When you file for bankruptcy protection, the trustee effectively puts your life under a microscope – at least any part of it that has to do with your finances. He must have a complete picture of your income, assets and debts so he can so he can manage your case. He can ask for your bank statements, and if he does, you're obligated to turn them over.
The Role of the Trustee
When you file for bankruptcy, all your assets and liabilities make up your bankruptcy estate. The trustee's job is to assess the extent of your assets and income to make sure your creditors receive as much money as possible. This happens differently depending on whether you've filed for Chapter 7 bankruptcy or Chapter 13. If you filed for Chapter 13, the trustee's job is to liquidate non-exempt assets and use the proceeds to pay down your debts before discharge. If you filed for Chapter 7, this involves making regular payments to the trustee which he then apportions among your creditors in an order of priority.
The Meeting of Creditors
Shortly after you file for bankruptcy, the court schedules a meeting of creditors, also sometimes called a 341 hearing. You don't have to go before a judge; you'll just meet with the trustee. He'll ask you questions about your property and your finances, and you must answer under oath. Your creditors can attend this meeting and question you as well, although they rarely do. The trustee can ask you to bring bank statements to the 341 hearing or to provide them to him sometime before or after the meeting.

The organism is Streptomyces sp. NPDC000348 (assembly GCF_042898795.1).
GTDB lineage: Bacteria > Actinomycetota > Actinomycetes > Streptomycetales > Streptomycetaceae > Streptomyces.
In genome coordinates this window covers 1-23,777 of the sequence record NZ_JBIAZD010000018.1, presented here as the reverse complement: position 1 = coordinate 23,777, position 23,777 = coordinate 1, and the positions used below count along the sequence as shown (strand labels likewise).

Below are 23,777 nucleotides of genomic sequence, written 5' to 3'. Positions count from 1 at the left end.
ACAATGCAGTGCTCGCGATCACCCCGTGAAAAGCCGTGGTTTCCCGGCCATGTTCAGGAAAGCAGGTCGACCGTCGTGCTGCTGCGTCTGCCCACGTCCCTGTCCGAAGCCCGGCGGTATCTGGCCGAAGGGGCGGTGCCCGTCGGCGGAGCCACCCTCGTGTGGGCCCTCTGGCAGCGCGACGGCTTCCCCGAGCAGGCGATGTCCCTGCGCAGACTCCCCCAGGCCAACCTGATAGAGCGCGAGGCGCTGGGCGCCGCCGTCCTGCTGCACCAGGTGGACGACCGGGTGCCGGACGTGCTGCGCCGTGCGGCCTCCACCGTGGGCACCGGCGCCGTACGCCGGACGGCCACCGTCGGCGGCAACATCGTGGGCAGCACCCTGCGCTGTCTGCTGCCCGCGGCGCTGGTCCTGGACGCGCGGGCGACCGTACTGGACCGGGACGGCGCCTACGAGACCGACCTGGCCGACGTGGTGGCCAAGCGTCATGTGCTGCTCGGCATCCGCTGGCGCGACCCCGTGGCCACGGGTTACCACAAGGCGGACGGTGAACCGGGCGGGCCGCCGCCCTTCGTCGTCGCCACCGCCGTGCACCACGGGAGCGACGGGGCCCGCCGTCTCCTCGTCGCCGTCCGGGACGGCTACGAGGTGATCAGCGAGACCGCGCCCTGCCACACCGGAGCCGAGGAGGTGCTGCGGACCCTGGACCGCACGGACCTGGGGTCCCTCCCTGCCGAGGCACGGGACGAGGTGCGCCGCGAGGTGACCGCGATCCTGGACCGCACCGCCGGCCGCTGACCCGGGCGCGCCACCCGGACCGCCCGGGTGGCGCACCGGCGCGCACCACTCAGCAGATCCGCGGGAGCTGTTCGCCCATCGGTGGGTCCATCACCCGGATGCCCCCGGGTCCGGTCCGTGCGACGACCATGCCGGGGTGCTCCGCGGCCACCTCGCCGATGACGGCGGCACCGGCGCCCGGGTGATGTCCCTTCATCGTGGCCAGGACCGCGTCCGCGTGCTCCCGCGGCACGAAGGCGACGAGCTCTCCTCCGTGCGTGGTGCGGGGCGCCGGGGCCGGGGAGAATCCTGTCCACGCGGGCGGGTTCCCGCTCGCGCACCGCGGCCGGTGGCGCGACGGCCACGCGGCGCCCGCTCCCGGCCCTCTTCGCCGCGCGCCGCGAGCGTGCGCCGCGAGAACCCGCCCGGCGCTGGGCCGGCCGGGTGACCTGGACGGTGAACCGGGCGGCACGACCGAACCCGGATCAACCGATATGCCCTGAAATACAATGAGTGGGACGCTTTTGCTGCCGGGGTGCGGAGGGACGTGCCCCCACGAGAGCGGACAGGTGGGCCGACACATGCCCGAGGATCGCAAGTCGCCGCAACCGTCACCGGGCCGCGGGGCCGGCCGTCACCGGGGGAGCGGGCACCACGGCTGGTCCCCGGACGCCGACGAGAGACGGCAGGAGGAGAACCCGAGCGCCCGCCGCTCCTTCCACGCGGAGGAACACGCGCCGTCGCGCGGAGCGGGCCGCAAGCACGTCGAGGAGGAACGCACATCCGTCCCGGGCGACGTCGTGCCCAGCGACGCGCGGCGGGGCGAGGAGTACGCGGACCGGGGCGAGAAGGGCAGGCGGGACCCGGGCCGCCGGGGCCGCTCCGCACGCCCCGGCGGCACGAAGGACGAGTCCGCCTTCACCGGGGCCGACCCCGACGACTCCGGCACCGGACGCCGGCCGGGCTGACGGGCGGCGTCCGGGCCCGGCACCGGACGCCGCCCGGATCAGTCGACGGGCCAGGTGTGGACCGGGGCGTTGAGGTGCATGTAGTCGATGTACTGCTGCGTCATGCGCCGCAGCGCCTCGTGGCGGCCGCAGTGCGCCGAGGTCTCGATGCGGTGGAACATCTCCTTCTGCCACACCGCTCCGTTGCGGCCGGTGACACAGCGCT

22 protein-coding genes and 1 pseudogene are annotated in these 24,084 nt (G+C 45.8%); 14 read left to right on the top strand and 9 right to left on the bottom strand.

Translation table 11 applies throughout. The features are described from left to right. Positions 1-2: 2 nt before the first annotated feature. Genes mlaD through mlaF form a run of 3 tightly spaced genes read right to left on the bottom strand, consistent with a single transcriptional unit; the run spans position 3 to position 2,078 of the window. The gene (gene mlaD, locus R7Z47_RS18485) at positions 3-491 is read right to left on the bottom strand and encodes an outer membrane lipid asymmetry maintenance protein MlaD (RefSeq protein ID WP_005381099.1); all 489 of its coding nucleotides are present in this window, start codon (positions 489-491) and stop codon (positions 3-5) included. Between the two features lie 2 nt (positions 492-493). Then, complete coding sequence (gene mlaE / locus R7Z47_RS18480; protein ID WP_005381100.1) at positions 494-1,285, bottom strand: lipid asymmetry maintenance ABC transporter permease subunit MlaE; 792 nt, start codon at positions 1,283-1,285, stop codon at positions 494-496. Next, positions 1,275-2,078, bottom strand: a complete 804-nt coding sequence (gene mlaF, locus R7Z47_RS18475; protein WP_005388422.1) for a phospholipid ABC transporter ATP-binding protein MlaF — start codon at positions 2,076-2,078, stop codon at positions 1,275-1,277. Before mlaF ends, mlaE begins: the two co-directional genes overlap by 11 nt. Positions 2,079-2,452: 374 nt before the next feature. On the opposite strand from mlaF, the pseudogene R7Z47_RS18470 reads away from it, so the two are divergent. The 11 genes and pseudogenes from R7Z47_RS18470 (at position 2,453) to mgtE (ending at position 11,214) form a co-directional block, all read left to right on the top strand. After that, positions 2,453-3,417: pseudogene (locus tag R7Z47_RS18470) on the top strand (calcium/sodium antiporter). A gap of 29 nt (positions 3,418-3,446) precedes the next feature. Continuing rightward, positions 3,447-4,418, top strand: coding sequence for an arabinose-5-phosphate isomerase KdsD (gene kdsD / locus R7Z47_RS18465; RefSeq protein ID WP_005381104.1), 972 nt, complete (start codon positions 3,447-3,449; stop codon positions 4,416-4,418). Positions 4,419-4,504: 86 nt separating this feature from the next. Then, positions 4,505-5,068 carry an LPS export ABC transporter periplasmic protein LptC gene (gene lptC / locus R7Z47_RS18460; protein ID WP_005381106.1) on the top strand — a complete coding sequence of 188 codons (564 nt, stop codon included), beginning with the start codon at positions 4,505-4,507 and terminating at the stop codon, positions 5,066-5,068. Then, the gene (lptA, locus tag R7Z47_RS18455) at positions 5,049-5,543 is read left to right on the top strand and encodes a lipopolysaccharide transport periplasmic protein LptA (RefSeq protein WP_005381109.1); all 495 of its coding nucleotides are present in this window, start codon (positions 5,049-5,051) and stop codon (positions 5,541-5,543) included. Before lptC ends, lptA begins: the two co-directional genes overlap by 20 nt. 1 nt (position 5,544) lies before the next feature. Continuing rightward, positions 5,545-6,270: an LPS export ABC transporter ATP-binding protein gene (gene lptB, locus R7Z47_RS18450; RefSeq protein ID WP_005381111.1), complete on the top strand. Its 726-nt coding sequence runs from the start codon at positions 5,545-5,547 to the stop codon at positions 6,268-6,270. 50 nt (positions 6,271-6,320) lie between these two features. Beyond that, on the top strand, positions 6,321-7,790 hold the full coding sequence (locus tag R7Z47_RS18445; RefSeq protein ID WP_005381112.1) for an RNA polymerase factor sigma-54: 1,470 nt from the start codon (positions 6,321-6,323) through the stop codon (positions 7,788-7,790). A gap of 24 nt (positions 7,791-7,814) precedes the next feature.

He'll look for large cash withdrawals, large check payments, large electronic transfers and large deposits. He'll want to know if you're as poor as you say you are, how you've been spending your money and whether you've received any large sums of money. The most common reason for a trustee to review bank statements is to look for preference payments and fraudulent transfers – instances where you paid off a debt prior to filing so it wouldn't be included in your bankruptcy or tried to move property out of your ownership to avoid having it liquidated in a Chapter 7 proceeding.
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The bankruptcy code allows trustees to undo any payments you made to creditors within 90 days of filing for bankruptcy if they exceed $500. If you made a payment to a business associate or family member, the deadline extends to one year. The trustee can demand that the creditor return that money to the estate so it can be shared equally by all your creditors. The idea is that none of them get left out in the cold because you preferred to pay one off, but not the others.
The trustee will also review your bank statements for evidence of fraudulent transfers, and he can also avoid or undo these transactions. A fraudulent transfer refers to any money or property you gave away within two years of filing your bankruptcy petition, particularly if you did it to hide the money or property from your creditors. Examples include selling property for far less than its fair market value or moving money into someone else's account to keep creditors from seizing your funds. If the trustee can prove such transfers, he can demand that the person who received the funds or property return them to the estate.